The Dental Diet – Nutrition tips for strong, healthy teeth

If you want to know what to eat to keep your teeth and gums strong, chew this over…

Dental health is often taken for granted and is more important than most people realise. Good nutrition plays an important role in helping to keep on top of Oral Health.

Our eyes are a window to the soul, but our teeth and gums are a window to our bodies.

General health is vital for oral health, so keeping fit and eating right will also  benefit  your teeth and gums.

 What to eat or avoid

While we could make a list of the nutrients you need for healthy teeth and gums, it’s not going to help you choose what actual food you need to stock up on when you visit the grocer, however,  it’s pretty simple:

  • Eat a mostly whole foods diet with lots of lean protein and fresh vegetables.
  • Avoid most processed foods, especially those that are high in simple sugars.

In saying that, there are a few foods, nutrients, and/or supplements that may play a specific role in assisting with oral health.

Probiotics

Probiotics may help to decrease gingivitis and plaque; bacteria in fermented foods might suppress the growth of disease causing bacteria in the oral cavity.

Berries

Cranberries, blueberries, and raspberries may prevent the attachment and colonization of disease causing bacteria on teeth.

Green tea

Green tea is high in antioxidants, which are known to reduce bacteria and toxic by-products of bacteria in the mouth. Green tea is also rich in fluoride, a well-known tooth strengthener!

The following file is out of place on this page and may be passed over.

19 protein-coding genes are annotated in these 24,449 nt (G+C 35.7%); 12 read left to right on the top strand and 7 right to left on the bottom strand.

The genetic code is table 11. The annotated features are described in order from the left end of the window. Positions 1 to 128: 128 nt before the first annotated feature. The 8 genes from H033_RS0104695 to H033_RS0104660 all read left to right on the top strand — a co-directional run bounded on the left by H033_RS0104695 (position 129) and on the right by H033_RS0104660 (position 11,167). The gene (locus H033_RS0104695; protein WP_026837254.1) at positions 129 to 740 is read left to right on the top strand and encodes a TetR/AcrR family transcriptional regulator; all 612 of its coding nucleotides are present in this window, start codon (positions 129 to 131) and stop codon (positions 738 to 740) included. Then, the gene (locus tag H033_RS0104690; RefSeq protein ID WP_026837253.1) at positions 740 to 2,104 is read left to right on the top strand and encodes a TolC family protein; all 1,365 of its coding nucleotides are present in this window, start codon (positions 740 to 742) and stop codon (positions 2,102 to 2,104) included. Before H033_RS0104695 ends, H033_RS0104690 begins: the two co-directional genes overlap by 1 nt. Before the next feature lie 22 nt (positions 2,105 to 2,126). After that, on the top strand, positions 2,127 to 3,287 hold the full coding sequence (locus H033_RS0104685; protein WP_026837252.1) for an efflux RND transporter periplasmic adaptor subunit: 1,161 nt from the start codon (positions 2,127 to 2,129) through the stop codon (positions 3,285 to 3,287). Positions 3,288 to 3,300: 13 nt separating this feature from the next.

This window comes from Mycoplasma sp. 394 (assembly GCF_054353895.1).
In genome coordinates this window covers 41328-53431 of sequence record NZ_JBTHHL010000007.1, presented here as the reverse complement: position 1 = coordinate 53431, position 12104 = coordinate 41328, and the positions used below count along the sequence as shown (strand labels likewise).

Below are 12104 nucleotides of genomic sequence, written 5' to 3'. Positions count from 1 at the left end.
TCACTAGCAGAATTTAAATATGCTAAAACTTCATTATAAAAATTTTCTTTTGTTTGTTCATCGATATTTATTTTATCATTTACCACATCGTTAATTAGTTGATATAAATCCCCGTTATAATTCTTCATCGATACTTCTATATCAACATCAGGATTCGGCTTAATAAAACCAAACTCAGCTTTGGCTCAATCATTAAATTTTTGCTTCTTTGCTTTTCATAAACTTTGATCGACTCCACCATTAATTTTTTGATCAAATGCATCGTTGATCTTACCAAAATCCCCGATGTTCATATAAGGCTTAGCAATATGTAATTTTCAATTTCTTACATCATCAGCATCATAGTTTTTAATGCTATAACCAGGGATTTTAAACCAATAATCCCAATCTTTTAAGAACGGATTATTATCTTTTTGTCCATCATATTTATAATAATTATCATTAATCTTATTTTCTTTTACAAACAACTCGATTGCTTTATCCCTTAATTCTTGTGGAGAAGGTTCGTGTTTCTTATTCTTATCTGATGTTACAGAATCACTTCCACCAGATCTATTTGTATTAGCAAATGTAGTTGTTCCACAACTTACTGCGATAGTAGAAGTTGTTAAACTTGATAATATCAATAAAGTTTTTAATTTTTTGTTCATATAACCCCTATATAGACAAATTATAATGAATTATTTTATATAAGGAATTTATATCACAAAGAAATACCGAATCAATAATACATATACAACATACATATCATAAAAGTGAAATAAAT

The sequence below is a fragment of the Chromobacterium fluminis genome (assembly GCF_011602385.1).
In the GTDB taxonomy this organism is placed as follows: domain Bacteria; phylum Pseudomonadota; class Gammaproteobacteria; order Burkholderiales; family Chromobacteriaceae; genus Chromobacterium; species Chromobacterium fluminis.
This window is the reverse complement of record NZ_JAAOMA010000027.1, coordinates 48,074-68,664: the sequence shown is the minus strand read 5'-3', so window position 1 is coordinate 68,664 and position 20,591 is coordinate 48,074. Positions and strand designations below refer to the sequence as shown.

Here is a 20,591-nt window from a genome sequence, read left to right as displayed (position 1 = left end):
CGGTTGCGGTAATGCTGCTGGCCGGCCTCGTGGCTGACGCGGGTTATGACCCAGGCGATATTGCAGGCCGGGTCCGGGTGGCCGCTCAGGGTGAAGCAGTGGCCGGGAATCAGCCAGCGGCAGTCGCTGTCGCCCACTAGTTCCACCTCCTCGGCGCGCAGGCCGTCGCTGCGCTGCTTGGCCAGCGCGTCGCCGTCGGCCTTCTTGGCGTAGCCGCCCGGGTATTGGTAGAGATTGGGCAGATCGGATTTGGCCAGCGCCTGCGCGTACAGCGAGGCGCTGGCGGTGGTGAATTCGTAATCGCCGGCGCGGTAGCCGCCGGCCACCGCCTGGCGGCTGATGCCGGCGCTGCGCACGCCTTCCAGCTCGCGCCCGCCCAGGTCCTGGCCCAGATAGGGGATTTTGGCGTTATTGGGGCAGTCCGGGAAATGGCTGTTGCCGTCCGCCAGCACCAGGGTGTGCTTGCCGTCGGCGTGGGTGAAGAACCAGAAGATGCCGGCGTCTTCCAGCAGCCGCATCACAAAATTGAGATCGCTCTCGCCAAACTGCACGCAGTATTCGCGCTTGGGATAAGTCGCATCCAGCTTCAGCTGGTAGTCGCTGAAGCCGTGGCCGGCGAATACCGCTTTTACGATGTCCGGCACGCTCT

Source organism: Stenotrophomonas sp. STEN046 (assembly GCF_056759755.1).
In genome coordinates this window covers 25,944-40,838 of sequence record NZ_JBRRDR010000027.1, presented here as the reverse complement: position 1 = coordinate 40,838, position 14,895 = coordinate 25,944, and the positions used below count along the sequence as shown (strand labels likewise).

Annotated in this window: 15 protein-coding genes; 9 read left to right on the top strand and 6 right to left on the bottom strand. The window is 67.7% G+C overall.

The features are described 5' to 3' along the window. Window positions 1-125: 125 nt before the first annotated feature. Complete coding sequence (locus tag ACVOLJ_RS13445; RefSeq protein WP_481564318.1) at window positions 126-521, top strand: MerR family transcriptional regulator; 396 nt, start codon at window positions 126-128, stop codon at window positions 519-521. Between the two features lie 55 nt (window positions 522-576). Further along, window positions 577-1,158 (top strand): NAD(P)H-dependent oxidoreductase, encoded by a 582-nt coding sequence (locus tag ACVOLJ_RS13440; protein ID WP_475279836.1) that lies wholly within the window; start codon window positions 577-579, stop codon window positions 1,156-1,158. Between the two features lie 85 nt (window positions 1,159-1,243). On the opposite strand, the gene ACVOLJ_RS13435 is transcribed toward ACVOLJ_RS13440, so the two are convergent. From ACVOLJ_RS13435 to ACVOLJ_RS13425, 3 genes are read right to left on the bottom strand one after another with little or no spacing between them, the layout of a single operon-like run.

Echinacea, garlic, ginger, and ginseng

While the jury is still out, these foods are thought to help decrease disease causing bacteria.

Fluoride

Fluoride is said to protect the teeth in two ways: Protection from demineralization – when bacteria in the mouth combine with sugars they produce acid. This acid can erode tooth enamel and damage our teeth. Fluoride can protect teeth from demineralization that is caused by the acid.

Sugars & oral health

Let’s talk about the elephant in the room. While it’s clear added sugar is not your friend for any reason, it may not be so much  the amount of sugar we consume, but more the frequency of sugar consumption that causes the problems. Eating sugary foods  when you are able to clean your teeth afterward isn’t as bad, as a constant stream of sugar through your mouth.  It’s the sugar drinks and snacks throughout the day, when sugar is left to sit on our teeth until we can clean them next, that causes harm. Avoid those high sugar drinks and snacks during your mid-afternoon slump, instead grab some nuts, an apple or some carrot sticks to boost your energy instead. 

Recommendations for Oral Hygiene 1-0-1.

  • Brush  twice a day for 2 minutes. (go on, it’s just 2 minutes!) Floss twice daily – no excuses. If you’re not doing this, then start now.
  • Avoid smoking. Smoking can wreak mayhem on gum and tooth health.
  • Drink green tea. Green tea aids inflammation, inhibits bacteria, reduces acid, and freshens your breath! PLUS, it’s good for weight loss, so learn to love your Green Tea!
  • Eat whole, nutrient-dense foods when you can, they provide plenty of calcium, phosphorus, magnesium, vitamin K and vitamin D. Leafy green vegetables, nuts, seeds, hard aged cheeses, plain yogurt, meats, beans, mushrooms, fish, eggs, are all your teeth’s friends.
  • Raw, crunchy fruits and vegetables every day. Raw veggies help to clean your teeth. Eating an apple  after lunch can help to remove any food that has remained stuck to your teeth.
  • Limit added sugars. 
  • Maintain a lean/healthy body composition. Excess body fat can promote poor systemic health, including poor oral health.
  • Eat more spinach, lentils, nuts, eggs, whole grains, meat, seafood, and soy.
  • Get regular exercise.
    Smile and try our tips, you’ll thank yourself for it one  day!